Hodo Soy Builds a New, Greener Facility

August 17, 2009


While many of today’s food producers work to build up the walls between their production process and the public, Hodo Soy Beanery’s Minh Tsai is tearing them down. Literally. Hodo’s new Oakland facility, set to open this fall, was built to include a viewing room where curious visitors will watch the Hodo team in action — cutting large slabs of bean curd, pressing soy noodles, and hanging delicate yuba skins up to dry.

“For a lot of people, that white block is a mystery,” says Tsai, who believes that good tofu should be recognized for its own culinary merits, not just as a bland agent for other flavors. “We want to educate and inform people — to show them that tofu can have other qualities,” he adds.

Hodo worked with one of the oldest remaining tofu equipment producers in Asia to build custom equipment for the new facility, which will be significantly larger than the current one, and located in a building that started as a candy factory. “Everything [in the new building] has been set up for making fresh tofu and shipping it within hours, so the layout and work flow required a lot of planning and adjustments,” explains Hodo co-founder Dean Ku.

This equipment will allow Hodo to increase its volume over time (they’ll be able to produce the quantity they make in six days at the current facility in just one to two days), but much of Hodo’s process — cutting the tofu, making the yuba, etc. — will still be done by hand. More volume will also allow Hodo to explore the option of designing a product around okara (a highly nutritious, fibrous by-product of tofu-making), rather than offering it to a local farm as animal feed as they do now.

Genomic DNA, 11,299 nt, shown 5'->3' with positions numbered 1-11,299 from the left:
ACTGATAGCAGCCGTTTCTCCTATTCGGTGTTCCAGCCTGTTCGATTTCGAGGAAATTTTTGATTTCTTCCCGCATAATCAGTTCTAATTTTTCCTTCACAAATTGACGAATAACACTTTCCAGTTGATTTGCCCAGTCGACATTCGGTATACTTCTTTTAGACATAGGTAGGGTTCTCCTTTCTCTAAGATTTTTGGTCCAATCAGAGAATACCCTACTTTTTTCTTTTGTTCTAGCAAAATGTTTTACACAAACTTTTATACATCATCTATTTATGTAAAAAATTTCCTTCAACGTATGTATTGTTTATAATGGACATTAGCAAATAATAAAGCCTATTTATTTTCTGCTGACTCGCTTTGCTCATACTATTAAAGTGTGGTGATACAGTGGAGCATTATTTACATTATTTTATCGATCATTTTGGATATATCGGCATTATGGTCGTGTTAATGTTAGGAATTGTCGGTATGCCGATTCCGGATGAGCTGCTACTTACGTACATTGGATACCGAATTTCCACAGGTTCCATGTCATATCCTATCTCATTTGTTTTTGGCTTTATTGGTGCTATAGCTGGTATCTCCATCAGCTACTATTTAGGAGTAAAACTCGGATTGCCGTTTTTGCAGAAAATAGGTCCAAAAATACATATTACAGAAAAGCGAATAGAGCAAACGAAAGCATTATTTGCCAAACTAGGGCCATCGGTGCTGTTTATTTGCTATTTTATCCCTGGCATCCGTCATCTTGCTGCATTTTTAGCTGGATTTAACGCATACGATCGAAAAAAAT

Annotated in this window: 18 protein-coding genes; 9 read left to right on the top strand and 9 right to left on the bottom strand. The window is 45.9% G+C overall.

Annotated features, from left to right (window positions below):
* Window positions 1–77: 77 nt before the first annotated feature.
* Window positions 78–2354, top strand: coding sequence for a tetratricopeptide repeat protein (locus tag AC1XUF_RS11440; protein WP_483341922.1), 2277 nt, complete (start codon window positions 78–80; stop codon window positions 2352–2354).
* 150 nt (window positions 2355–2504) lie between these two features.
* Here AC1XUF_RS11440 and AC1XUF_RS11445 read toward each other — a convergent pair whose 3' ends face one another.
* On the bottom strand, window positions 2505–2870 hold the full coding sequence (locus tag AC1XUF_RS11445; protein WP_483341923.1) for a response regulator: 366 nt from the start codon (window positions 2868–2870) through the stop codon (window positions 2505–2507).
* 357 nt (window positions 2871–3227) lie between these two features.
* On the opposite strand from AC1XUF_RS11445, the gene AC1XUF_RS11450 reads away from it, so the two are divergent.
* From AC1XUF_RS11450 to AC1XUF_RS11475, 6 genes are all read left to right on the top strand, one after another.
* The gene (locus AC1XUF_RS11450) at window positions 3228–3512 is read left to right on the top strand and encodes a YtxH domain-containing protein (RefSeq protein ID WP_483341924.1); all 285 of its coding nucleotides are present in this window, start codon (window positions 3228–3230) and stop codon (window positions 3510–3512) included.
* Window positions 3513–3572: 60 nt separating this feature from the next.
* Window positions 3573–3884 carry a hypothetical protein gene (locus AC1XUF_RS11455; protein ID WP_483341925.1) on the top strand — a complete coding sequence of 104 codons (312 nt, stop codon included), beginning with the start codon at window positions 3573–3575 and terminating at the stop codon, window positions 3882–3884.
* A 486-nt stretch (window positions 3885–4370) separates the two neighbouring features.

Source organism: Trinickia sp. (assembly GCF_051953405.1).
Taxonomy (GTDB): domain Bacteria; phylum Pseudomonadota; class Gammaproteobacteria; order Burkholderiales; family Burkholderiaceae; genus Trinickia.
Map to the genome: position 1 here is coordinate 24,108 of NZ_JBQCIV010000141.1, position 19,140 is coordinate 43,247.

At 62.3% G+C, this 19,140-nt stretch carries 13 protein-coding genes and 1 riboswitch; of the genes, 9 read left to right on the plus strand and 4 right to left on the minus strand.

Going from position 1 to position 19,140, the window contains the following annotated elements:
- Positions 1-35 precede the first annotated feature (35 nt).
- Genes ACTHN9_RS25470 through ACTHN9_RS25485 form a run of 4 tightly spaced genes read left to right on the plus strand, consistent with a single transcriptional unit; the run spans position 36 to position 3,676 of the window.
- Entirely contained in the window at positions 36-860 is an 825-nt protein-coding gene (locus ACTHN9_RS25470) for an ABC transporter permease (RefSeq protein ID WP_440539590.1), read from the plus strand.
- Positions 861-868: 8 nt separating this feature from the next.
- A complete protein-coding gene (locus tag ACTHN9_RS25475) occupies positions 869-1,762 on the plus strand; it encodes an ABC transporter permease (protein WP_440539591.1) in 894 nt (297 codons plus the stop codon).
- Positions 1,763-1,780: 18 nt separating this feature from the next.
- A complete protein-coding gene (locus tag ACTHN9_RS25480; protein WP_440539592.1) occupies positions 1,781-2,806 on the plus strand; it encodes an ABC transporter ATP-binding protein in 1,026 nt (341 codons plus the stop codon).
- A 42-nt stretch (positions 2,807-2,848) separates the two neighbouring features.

hodo yubaHodo has always used organic soybeans from the midwest, but upping the scale will give the company more buying power, says Ku. “With our increased volume, we will be able to contract for crops of soybeans that we select ourselves. For example, we were able to secure our current batch of beans from an organic co-op.”

Despite being a plant-based food, most tofu has a fairly large carbon footprint (higher than that of chicken, according to www.eatlowcarbon.org). The majority of that footprint, Minh believes, is caused by the enormous amount of refrigeration and transportation required by most brands.  

“Most grocery store tofu has a 30-60 day shelf-life,” he says.  “It may have been made in one place, shipped to a storage facility hundreds of miles away in a refrigerated truck, and stored for days before it was shipped to your local store.”

Hodo has also incorporated an energy-saving approach to the building. They’ve added a number of skylights to the new facility, for instance, to reduce the need for electric light, and devised a way to heat the space using heat from the production equipment. The new facility will also allow Hodo to focus on bulk packaging options for some of its larger customers. And, when it comes to additional ingredients (beyond soy), Tsai still plans to source them locally.

hodo_soybeans“Even at this scale, using ingredients from local farmers’ markets is still totally tangible,” he says.

Hodo hopes to set an example for other small, sustainability- focused food producers looking to scale up without losing their core values. When Tsai attended an organic soy conference earlier this year (funded by a vendor scholarship from CUESA), it brought home the fact that most tofu is either made by huge companies like Wildwood or by “mom and pop enterprises that are more focused on staying in business than on making tofu a more sustainable food.” That’s why scaling up is important to Minh — he believes there’s room in the middle space, especially for companies willing to push the envelope. “The industry needs to be shaken up,” he says.


Come to the Ferry Plaza this Tuesday for a cooking demonstration highlighting Hodo tofu by Corinne Trang, author of Noodles Every Day.

And keep your eyes on the Hodo website for information upcoming tastings and tours of the new facility.

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